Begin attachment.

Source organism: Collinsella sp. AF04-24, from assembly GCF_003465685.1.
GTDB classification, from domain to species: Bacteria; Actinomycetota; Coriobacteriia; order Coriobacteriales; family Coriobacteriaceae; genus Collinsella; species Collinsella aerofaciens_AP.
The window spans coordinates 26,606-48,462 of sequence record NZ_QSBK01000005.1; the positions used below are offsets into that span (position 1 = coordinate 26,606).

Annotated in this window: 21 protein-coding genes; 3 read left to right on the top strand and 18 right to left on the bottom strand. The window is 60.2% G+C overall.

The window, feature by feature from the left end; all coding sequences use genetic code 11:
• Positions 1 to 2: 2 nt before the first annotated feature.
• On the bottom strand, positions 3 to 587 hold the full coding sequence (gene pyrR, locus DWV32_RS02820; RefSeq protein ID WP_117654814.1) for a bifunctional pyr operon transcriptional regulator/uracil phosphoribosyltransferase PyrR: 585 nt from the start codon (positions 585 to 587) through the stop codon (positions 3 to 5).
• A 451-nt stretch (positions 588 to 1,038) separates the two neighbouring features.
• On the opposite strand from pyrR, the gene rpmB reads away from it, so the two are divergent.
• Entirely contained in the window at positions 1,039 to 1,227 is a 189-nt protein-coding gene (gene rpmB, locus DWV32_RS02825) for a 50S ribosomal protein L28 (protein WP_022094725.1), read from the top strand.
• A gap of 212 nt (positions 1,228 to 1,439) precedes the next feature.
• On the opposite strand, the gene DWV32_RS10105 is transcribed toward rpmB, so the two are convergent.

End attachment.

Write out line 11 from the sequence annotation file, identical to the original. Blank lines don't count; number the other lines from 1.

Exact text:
• A gap of 212 nt (positions 1,228 to 1,439) precedes the next feature.